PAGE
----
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author’s note:

As they say in the movies: based on a true story.


One misty childhood morning
I tried to lose myself
in a fog cloud
hovering across the field.

I ran—in a blur, I ran
over there
and then back
and then over there again—

the fog kept moving:

wherever I was
was where it was not.

Finally I had to stop for air
but as I wheezed and coughed
I suddenly realized
that though the fog had fled
I’d still eaten a bit of it
with every huffing breath—
I could feel the rasp
of its wet wisps
deep in my lungs.

And so I kept running:
I ran—I ran—I ran until
I’d cleared the field.

In class later that day
the teacher said The Sun
had evaporated that vapor

so if I could feel
the moist ephemeral fabric
burning down to damp ashes
inside me…

then I must be a sun

(albeit a small one).

That logic—
so fanciful
so egotistical—
later provided blessed perspective
for the adult the child became:

yes, I never seemed to catch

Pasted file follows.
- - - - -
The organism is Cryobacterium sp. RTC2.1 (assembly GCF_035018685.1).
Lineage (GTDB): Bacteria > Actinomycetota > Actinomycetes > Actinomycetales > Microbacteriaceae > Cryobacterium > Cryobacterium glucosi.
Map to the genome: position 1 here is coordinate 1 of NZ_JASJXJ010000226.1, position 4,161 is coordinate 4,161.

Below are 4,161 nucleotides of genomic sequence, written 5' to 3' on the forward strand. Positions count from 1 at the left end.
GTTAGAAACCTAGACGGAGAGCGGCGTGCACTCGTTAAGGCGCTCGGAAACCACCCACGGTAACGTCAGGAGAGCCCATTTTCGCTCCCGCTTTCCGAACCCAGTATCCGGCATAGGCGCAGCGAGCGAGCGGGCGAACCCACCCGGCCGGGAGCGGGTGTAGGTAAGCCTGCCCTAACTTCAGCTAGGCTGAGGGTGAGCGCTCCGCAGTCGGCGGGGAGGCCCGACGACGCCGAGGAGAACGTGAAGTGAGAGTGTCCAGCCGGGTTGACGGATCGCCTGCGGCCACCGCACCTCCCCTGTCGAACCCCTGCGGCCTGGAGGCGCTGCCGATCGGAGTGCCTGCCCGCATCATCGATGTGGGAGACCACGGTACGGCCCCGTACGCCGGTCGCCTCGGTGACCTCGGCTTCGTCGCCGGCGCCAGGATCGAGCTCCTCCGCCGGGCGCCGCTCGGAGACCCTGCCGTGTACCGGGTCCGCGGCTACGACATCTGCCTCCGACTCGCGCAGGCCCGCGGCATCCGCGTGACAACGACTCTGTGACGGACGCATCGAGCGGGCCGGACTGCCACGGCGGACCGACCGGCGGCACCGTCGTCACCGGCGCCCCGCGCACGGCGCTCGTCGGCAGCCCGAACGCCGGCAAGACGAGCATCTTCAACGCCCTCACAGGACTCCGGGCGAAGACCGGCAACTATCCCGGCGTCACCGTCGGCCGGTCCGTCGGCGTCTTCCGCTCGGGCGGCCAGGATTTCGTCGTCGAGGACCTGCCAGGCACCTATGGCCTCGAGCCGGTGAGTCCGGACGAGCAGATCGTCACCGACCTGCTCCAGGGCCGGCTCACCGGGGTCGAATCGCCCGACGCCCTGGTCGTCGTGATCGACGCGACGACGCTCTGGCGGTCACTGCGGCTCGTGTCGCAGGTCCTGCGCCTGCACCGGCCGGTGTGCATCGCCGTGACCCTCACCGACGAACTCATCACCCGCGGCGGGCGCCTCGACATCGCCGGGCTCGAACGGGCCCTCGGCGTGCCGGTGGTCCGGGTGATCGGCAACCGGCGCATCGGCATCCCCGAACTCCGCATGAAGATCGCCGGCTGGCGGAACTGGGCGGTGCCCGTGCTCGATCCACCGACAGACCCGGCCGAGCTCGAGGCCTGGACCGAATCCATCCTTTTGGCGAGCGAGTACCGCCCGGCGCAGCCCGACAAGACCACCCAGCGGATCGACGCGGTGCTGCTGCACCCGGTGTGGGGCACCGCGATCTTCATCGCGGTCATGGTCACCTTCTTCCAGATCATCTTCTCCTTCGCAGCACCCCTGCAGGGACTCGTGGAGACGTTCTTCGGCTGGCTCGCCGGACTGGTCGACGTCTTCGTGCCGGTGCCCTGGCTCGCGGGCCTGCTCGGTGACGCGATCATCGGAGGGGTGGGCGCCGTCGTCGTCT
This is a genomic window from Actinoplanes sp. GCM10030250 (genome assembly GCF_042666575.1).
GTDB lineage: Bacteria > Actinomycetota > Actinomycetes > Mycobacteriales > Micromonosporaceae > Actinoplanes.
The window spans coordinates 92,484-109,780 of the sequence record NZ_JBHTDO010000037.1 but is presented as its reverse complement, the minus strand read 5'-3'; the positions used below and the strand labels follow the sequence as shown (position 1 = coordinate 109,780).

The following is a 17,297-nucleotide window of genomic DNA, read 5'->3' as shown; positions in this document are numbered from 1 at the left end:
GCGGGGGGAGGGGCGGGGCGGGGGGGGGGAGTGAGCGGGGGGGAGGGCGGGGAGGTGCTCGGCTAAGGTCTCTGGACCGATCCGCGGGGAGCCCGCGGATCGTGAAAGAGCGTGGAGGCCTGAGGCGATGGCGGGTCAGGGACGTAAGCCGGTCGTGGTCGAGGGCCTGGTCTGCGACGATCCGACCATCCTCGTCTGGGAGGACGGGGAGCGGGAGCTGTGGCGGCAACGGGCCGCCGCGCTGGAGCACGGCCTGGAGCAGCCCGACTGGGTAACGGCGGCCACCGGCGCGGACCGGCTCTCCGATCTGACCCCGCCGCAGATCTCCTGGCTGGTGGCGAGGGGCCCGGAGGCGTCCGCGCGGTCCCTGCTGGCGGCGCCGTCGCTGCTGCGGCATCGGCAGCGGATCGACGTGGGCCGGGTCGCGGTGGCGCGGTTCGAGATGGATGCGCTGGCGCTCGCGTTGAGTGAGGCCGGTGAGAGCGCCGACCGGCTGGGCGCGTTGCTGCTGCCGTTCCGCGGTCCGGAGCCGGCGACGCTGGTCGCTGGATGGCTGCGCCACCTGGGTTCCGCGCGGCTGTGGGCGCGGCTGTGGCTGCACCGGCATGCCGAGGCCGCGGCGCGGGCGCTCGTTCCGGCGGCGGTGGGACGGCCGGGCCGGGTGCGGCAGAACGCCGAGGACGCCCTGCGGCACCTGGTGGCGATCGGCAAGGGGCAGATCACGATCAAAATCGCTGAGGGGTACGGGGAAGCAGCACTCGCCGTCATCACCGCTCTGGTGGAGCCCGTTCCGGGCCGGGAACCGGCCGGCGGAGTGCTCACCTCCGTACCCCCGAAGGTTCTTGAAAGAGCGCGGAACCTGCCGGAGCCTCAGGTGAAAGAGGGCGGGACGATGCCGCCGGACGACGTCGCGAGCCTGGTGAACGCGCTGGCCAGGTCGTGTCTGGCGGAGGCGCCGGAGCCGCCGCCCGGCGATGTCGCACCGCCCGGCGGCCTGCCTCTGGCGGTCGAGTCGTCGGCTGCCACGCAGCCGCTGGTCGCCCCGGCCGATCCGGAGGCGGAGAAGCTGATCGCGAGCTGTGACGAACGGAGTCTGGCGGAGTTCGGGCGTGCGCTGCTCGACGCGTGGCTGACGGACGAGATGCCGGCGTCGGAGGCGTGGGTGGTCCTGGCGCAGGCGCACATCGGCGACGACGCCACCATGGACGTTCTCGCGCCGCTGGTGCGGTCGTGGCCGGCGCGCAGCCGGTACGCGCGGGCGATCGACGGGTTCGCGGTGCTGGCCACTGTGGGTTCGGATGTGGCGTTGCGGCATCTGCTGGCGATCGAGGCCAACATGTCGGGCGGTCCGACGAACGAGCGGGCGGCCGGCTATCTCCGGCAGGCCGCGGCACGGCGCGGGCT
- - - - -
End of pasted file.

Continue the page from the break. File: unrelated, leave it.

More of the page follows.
those fantasies I chased…

but as I ran here and there
and back again
wasn’t I always taking in
that which we call “life”?—

wasn’t I always clearing?—

wasn’t I always
living as a sun?

© 2017, Michael R. Patton
dream steps: a blog


zig zag carnival - July 20, 2014s

author’s note:

“I know an illusion when I see one.”
      — from Soultime by Michael R. Patton


Born into a carnival
I remain a child

puzzled by the colors
of all those lights

including the cruel flashes
that cause me to wince.

As a child I still try
to comprehend this vision,
as an adult, I’ve chosen
to keep my eyes open…

© 2014, Michael R. Patton
SOULTIME: the book


author’s note:

I recently discovered that the poem below is not, technically speaking, a fable.  It’s closer to being a parable.

But “fable” reminds me of those Aesop fables that I enjoyed as a boy.  Whereas, “parable” reminds me of Sunday School.

However, upon reflection, the poem does sound closer to Sunday School, than to Aesop.  Even so, I’m sticking with “fable”.  I believe the poem to be accurate in all other respects.


An old man
sitting in a tree
begged me
to carry him
across the water.

But by the time
I’d reached the other side,
that burden on my back…

had vanished—!

I have made many more trips,
each time toting that same old man.
But I’ve stopped blaming him
for not staying put—
no one fools me as well
as I fool myself

and though I’m wiser now
I continue because
I’ve realized why
I acquiesce to his requests:

I’m discovering
how strong I can be—
I’m learning

how we build strength.

© 2012, Michael R. Patton
new steps

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